Senate launches Daiwa inquiry

Bank in crisis: Embattled institution looks to merger as US prosecutors accuse it of cover-up
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As the gravity of the latest charges in the Daiwa bond trading scandal reverberated through the American political and financial system yesterday, the US Senate prepared to hold special hearings on the affair later this month.

Federal Reserve officials, possibly including the chairman, Alan Greenspan, will be quizzed at the hearings over what exactly happened at Daiwa, why it went undetected for so long and on what steps will be taken to prevent any similar scandals.

Meanwhile, within hours of being ordered out of the US and indicted on criminal charges, Daiwa Bank was dealt a further blow with a harsh list of punitive sanctions from the Japanese government.

Japan's Ministry of Finance banned Daiwa from opening new overseas offices and ordered it to scale down its overseas lending and securities business. Deprived of a presence in the world's biggest financial centre, and with its reputation in tatters, the bank admitted that it has discussed the possibility of a merger with Sumitomo Bank.

In New York on Thursday the Federal Reserve Board and the state banking department gave the bank 90 days to close all its banking operations in the US, citing "unsafe and unsound banking practices and violations of law over an extended period of time". The order accused senior Daiwa managers of falsifying bank reports in order to conceal the losses of $1.1bn (pounds 690m), which were incurred over 11 years and finally reported on 18 September.

US prosecutors announced a 24-count criminal indictment against the bank, and arrested Masahiro Tsuda, the former general manager of its New York branch. The charges, carrying a maximum fine of $1.3bn, include conspiracy, wire and mail fraud, obstructing inspectors, falsifying records, and failure to report criminal offences.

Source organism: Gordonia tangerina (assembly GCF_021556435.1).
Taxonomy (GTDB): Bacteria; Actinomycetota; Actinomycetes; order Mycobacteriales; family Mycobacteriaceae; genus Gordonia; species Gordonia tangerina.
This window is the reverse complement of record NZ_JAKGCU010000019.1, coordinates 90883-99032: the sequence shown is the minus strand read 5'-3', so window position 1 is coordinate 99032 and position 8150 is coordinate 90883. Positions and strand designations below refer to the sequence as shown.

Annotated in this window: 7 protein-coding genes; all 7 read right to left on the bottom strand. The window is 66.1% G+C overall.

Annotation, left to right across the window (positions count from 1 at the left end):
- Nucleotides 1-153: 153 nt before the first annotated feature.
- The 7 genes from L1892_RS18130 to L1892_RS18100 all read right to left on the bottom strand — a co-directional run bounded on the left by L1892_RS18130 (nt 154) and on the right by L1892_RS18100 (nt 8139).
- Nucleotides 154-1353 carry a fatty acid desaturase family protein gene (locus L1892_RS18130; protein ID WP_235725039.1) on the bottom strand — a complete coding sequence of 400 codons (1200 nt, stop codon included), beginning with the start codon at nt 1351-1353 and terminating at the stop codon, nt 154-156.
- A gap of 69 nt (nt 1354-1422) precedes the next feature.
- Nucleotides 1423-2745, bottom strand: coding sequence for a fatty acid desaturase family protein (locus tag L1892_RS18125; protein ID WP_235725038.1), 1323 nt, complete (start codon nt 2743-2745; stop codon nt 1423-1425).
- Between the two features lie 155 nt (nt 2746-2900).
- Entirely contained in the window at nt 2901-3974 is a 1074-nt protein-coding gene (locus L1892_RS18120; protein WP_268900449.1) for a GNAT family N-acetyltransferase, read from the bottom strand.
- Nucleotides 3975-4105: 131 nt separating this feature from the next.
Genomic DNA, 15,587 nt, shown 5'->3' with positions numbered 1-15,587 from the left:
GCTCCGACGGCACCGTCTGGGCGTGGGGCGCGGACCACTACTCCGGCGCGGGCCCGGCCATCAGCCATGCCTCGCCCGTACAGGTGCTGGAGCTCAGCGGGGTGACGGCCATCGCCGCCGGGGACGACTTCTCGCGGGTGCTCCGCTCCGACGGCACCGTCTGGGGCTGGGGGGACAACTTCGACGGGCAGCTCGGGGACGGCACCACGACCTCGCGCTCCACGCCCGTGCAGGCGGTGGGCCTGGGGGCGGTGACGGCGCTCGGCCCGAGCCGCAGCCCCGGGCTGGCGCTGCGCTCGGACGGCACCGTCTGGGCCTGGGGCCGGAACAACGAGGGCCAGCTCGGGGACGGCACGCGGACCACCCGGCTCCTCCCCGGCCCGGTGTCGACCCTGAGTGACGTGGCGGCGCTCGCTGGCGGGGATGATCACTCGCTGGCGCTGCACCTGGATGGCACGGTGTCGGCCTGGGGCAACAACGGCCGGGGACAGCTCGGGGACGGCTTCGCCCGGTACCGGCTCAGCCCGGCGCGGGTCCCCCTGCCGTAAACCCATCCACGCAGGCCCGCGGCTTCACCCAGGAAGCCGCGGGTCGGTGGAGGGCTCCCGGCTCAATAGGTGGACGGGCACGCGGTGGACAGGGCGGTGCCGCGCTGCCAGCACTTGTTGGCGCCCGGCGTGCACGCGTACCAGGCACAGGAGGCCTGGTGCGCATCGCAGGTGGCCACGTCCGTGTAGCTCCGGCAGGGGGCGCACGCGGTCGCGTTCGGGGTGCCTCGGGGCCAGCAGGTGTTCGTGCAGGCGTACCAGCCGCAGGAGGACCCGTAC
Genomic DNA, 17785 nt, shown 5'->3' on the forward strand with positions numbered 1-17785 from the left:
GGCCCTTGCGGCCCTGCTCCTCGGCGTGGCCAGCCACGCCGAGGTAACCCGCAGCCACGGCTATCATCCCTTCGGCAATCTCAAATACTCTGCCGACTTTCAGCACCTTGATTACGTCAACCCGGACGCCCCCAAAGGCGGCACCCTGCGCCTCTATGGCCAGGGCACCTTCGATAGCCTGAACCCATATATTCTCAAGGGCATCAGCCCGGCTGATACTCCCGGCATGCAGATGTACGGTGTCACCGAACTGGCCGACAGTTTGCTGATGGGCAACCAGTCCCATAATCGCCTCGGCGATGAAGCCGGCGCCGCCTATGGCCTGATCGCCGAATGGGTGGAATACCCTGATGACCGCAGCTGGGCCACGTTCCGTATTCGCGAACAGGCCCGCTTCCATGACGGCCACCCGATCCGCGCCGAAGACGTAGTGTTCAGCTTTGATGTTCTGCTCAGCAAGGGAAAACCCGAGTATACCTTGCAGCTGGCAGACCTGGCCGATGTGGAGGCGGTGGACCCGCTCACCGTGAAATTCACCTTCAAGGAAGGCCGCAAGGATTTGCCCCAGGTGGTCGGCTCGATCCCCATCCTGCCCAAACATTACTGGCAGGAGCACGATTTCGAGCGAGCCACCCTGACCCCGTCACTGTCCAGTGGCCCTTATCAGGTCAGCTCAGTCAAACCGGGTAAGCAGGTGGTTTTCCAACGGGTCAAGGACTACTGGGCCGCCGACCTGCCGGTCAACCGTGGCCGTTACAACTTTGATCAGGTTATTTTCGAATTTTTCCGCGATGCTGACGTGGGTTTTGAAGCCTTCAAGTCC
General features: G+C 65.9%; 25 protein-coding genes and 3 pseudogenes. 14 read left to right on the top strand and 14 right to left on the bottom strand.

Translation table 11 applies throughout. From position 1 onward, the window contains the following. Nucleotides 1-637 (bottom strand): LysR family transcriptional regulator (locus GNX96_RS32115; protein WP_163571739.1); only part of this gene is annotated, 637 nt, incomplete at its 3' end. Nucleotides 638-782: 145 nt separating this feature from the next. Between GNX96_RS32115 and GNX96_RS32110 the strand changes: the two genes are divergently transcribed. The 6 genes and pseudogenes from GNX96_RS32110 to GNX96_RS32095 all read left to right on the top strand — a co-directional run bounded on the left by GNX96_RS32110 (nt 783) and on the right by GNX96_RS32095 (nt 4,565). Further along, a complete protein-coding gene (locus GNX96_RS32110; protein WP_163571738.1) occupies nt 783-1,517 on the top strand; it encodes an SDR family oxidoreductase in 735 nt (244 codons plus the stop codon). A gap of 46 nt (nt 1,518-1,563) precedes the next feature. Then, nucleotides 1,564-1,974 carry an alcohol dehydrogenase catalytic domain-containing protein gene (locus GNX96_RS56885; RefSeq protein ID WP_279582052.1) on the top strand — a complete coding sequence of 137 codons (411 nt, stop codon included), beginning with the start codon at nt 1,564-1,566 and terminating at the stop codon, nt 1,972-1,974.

"The message to the financial community from today's indictment should be clear and unambiguous," said Mary Jo White of the US Attorney's Office. "Law-enforcement will not tolerate financial authorities who unlawfully attempt to mislead regulatory authorities and cover up criminal misconduct by their employees," she said. Most worrying have been the lengths to which Daiwa went to conceal its breach of an order from US regulators to separate its New York branch's bond trading from other activities.

In what sounds more like a tale from the speakeasies of the Prohibition era, it is alleged that whenever US bank examiners were due to visit the downtown branch, Daiwa managers would temporarily send the traders up to the midtown office and disguise their trading floor as a store room. When the inspectors were gone, the trading desks and computers would be unwrapped and re-booted.

At his headquarters in Osaka, Daiwa's president, Takashi Kaiho, accepted the closure order, but insisted that responsibility for the losses lay entirely with Toshihide Iguchi, the New York-based trader who made the illegal trades. "Our bank is the sole victim of illicit transactions by Iguchi," he said. "We did not intend to cover it up, but our knowledge and interpretation of US laws were somewhat inadequate."